The Duke was a typical "enlightened despot" of the 18th century, characterized by economy and prudence. His habitual caution often made him draw back from potential reforms. He brought Braunschweig into close alliance with the king of Prussia, for whom he had fought in the Seven Years' War; he was a Prussian field marshal, and was at pains to make the regiment of which he was colonel a model one, and he was frequently engaged in diplomatic and other state affairs. He resembled his uncle Frederick the Great in many ways, but he lacked the resolution of the king, and in civil as in military affairs was prone to excessive caution. As an enthusiastic adherent of the Germanic and anti-Austrian policy of Prussia he joined the Fürstenbund, in which, as he now had the reputation of being the best soldier of his time, he was the destined commander-in-chief of the federal army.

Charles William Ferdinand of Brunswick.

Military experience


First experience

His first military experience was during the Seven Years' War in the North German campaign of 1757, under the Duke of Cumberland. He gained great fame at the Battle of Hastenbeck with his gallant charge at the head of an infantry brigade.

French Revolutionary Wars

In the early summer of 1792, Ferdinand was poised with military forces at Coblenz. After the Girondins had arranged for France to declare war on Austria, voted on April 20, 1792, the Catholic Holy Roman Emperor Leopold II and the Protestant King of Prussia Frederick William II had combined armies and put them under Brunswick's command.

The "Brunswick Proclamation" or "Brunswick Manifesto" that he now issued from Coblenz on July 25, 1792 threatened war and ruin to soldiers and civilians alike, should the Republicans injure Louis XVI and his family. His avowed aim was:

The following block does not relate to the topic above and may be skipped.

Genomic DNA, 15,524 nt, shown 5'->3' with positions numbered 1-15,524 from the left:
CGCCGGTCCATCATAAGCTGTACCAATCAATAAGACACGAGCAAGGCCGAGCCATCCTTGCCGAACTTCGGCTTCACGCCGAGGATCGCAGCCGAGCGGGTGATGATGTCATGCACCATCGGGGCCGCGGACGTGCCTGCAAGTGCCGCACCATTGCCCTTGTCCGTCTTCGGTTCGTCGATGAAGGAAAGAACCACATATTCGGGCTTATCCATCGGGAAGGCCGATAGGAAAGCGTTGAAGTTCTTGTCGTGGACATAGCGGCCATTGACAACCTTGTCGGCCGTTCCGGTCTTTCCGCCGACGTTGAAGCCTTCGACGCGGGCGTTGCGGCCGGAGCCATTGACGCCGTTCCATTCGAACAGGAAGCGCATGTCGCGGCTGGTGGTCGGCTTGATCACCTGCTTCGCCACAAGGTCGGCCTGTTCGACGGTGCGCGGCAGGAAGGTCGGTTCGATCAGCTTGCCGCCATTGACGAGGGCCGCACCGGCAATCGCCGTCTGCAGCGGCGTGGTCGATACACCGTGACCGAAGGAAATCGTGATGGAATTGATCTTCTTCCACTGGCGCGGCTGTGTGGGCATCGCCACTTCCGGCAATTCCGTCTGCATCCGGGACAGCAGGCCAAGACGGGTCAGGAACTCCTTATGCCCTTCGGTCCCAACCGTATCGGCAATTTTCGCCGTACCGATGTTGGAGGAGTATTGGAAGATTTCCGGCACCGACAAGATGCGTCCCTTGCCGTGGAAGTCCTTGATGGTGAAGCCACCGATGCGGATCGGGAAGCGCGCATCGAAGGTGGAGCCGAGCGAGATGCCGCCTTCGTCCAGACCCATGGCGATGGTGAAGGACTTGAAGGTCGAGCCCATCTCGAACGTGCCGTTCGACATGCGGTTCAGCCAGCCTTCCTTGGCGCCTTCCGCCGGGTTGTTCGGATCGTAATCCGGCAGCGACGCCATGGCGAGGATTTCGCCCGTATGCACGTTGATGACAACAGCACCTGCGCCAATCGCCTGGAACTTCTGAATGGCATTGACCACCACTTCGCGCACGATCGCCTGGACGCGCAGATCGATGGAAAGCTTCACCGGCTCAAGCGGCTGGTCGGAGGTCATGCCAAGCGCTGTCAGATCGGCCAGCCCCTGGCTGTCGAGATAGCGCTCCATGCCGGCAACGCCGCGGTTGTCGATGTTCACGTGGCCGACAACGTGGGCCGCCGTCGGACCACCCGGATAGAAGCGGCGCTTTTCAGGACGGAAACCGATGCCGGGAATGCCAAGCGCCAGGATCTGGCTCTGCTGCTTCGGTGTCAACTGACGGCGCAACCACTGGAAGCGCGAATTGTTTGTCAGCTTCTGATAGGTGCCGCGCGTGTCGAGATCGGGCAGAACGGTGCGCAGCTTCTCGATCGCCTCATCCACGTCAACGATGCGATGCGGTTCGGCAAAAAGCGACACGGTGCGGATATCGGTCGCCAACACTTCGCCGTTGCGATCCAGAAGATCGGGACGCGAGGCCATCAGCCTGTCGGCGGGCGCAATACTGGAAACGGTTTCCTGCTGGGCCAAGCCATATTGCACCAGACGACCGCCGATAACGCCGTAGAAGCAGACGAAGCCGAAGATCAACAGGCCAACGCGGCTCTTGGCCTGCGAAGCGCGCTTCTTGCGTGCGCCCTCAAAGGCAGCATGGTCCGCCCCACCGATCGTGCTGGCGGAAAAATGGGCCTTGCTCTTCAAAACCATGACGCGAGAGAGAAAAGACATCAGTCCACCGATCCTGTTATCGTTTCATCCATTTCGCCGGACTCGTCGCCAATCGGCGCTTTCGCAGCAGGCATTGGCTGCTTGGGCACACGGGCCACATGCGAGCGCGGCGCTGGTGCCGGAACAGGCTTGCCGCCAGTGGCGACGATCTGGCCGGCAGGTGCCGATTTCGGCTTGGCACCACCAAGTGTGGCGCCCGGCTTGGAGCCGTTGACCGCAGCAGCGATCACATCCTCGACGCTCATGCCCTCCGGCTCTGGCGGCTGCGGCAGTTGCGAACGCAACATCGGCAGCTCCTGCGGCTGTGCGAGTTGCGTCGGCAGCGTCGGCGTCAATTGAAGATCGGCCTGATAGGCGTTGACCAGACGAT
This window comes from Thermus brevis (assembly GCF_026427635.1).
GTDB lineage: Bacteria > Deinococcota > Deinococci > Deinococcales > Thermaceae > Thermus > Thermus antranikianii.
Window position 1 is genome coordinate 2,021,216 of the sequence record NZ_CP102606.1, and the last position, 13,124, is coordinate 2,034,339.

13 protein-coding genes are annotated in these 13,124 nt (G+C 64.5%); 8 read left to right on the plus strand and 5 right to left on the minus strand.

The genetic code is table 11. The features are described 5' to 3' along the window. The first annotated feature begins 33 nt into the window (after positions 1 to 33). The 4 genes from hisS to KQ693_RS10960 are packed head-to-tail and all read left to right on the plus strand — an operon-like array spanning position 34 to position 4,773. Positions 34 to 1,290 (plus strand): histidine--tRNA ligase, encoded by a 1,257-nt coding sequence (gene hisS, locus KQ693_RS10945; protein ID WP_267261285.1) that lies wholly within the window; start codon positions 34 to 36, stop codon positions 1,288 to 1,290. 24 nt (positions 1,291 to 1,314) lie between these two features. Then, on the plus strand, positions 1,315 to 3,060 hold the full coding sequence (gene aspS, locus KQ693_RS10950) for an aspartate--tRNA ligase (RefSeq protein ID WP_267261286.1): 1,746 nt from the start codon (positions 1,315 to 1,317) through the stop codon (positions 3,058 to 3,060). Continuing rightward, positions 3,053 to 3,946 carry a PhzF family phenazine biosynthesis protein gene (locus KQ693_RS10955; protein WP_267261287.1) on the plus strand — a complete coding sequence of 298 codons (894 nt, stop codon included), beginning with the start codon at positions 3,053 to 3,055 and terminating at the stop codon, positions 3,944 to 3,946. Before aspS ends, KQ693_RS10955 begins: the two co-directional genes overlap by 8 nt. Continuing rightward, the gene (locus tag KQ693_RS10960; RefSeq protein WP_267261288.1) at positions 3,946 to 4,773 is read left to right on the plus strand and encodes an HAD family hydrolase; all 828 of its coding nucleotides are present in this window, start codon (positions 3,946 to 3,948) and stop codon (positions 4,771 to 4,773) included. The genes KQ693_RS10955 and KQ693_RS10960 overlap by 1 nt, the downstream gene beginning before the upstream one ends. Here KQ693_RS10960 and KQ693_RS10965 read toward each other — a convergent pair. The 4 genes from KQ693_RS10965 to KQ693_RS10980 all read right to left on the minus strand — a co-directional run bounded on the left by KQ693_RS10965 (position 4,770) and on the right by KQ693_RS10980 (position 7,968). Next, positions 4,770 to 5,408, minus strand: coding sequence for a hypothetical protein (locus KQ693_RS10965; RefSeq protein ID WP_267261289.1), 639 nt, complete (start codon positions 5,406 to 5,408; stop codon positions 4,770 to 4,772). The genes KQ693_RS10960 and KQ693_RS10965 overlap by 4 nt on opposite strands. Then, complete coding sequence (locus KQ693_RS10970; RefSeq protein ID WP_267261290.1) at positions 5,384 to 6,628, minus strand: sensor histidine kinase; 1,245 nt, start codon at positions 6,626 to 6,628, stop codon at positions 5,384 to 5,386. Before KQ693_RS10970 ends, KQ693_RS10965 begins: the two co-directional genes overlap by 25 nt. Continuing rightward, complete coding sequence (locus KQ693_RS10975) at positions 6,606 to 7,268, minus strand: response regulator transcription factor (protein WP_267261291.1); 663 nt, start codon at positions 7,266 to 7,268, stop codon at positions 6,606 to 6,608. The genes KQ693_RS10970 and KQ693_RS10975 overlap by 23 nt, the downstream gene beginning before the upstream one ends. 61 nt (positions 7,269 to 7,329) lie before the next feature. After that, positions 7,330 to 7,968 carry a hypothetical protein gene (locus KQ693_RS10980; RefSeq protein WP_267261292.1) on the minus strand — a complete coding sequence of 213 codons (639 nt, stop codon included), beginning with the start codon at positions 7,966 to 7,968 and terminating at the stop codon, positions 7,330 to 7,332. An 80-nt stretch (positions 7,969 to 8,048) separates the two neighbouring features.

to put an end to the anarchy in the interior of France, to check the attacks upon the throne and the altar, to reestablish the legal power, to restore to the king the security and the liberty of which he is now deprived and to place him in a position to exercise once more the legitimate authority which belongs to him.

Additionally, the manifesto threatened the French public with instant punishment should they resist the Imperial and Prussian armies, or the reinstatement of the monarchy. In large part, the manifesto had been written by Louis XVI's cousin, Louis Joseph de Bourbon, Prince de Condé, who was the leader of a large corps of émigrés in the allied army.

It was asserted the manifesto was in fact issued against the advice of Brunswick himself; the duke, a model sovereign in his own principality, sympathized with the constitutional side of the French Revolution, while as a soldier he had no confidence in the success of the enterprise. However, having let bear his signature, he had to bear the full responsibly for its consequences.

The proclamation was intended to threaten the French public into submission; it had exactly the opposite effect.